United States District Judge John Z. Lee did request one notable change from the original settlement: that the N.C.A.A. not have complete immunity against class-action concussion litigation. Lee’s terms for approval include a provision that would still allow athletes at a particular college to sue their university and the N.C.A.A. as a class.

The N.C.A.A. issued a statement saying it was still reviewing Lee’s terms.

“After all the wait, we’ve basically got 96 percent of what we expected to get,” said Steve Berman, the lead counsel for the plaintiffs. “It’s understandable, with a settlement this big, there could be some tweaking, but we’re happy with the result.”

Adrian Arrington, a former football player at Eastern Illinois University, was the first to sue the N.C.A.A. over concussions in 2011, claiming negligence related to the handling of several head injuries he sustained in his career.

Several similar cases were filed and then consolidated. Arrington announced that he opposed the proposed settlement last year, arguing that individual athletes should receive compensation.

The N.F.L. settled a concussion suit with former players that included millions of dollars to help those with one of several neurological diseases.

Regardless of the N.C.A.A.’s decision on Lee’s terms, Jay Edelson, a plaintiffs’ lawyer who opposed the initial settlement, said he was now looking into filing a new round of class-action suits against the N.C.A.A. and individual universities over their handling of concussions.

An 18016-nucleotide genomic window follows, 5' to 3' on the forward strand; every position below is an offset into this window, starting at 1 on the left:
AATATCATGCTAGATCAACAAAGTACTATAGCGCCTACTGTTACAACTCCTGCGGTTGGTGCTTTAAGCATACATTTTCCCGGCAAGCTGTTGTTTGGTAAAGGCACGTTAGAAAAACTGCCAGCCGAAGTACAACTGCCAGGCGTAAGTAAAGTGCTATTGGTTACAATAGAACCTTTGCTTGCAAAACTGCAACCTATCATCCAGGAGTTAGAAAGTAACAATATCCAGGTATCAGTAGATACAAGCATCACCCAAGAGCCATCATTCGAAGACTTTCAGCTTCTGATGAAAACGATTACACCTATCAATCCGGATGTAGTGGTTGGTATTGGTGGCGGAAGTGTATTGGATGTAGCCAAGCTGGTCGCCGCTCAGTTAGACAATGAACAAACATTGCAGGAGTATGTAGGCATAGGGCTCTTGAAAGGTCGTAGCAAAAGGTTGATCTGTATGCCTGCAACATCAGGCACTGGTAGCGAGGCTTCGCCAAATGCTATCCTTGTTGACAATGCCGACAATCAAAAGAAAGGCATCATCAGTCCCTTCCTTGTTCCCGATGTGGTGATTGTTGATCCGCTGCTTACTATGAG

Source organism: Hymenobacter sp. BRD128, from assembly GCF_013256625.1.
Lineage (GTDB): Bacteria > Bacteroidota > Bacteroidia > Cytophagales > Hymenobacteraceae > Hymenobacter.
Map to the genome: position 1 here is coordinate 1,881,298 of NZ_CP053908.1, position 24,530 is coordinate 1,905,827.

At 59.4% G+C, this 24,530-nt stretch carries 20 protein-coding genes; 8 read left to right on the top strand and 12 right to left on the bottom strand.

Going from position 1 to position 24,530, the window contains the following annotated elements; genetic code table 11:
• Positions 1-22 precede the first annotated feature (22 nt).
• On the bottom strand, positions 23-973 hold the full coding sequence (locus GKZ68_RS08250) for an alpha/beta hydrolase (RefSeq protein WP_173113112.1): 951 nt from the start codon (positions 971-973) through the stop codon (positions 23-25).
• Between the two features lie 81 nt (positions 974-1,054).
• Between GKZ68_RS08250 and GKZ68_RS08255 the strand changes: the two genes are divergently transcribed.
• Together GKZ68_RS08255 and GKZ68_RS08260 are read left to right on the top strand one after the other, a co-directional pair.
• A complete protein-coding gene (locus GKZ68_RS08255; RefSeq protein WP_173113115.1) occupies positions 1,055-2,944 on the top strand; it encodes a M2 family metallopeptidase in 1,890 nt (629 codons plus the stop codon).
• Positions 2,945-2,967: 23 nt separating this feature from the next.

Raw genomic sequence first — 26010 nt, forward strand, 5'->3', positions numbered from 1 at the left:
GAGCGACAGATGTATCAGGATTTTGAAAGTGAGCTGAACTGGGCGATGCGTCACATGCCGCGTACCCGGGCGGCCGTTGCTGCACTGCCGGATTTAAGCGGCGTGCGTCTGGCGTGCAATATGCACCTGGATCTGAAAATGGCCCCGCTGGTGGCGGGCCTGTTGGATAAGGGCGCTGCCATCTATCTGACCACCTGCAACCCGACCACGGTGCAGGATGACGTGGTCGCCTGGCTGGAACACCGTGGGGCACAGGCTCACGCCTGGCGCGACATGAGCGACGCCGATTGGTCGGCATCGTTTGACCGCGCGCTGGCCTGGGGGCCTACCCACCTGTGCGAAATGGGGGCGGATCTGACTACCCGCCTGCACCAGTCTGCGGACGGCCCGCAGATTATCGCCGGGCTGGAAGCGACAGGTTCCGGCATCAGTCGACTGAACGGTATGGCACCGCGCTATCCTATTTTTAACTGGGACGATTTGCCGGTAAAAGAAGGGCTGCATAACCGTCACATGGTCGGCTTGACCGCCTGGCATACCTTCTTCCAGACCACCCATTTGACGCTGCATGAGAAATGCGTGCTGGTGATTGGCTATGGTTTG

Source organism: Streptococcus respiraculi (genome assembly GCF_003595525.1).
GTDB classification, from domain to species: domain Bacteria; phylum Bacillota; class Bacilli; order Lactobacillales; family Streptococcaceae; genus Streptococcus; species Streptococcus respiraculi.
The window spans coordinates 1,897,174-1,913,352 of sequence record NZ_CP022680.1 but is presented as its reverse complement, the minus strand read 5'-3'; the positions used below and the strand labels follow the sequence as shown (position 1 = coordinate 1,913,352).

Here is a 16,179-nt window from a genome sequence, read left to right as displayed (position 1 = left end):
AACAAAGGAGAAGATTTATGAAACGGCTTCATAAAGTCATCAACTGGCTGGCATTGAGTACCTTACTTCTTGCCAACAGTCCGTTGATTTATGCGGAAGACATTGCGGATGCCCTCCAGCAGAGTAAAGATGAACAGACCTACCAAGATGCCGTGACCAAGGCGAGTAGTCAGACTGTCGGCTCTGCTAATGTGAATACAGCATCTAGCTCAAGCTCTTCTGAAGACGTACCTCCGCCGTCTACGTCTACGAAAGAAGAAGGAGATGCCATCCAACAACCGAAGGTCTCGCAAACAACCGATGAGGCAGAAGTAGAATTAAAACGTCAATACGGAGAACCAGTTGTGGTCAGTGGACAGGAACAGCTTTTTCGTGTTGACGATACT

“We are going to get real relief for struggling athletes, and the court has now said filing class-action suits on a school-by-school basis is the proper way to do that,” he said.

A status hearing for the case is scheduled Thursday in Chicago.

This article was selected for educational purposes only.

Jennifer M. Condaras
Associate Commissioner
BIG EAST Conference

The opinions expressed in the Daily Compliance Item are the author’s and the author’s alone, and are not endorsed by The BIG EAST Conference, JumpForward, or the Collegiate Sports Group of Bond, Schoeneck, and King. The Daily Compliance Item is not a substitute for a compliance office, case specific research, or the NCAA Bylaws. Do some homework, ask around, and get it right.

Daily Compliance Item- 1.26.16- 13.2.1, 13.15.1- Gifts to Prospects

The Ocean State University (OSU) Men’s Basketball program would like to honor 2 local high school students that were severely injured in a car accident, leaving them paralyzed from the waist down. The coaches would like to provide them with autographed balls and framed jerseys with their names on the back.

Is it permissible for OSU to provide the gifts to these individuals since they are prospects?

Yes with conditions. NCAA Official Interpretation- 11/1/10- Application of NCAA Bylaw 13 to a Prospective Student-Athlete with no Reasonable Expectation of Participation in Intercollegiate Athletics (I)– states that the restrictions of Bylaw 13 do not apply to a prospective student-athlete who has no reasonable expectation of participating in intercollegiate athletics as a result of a disability or terminal illness, provided he or she is not a relative of a prospective student-athlete who is being recruited by the institution.

[References: Bylaws 13.02.11 (prospective student-athlete), 13.2.1 (general regulation), 13.2.2 (specific prohibitions) 13.10.5 (prospective student-athlete’s visit), 13.10.6 (introduction of prospective student-athlete) and 13.15.1 (precollege expenses — prohibited expenses); official interpretation (10/22/01, Item No. a) and staff interpretation (2/25/10, item a), which have been archived]

Jennifer M. Condaras
Associate Commissioner
BIG EAST Conference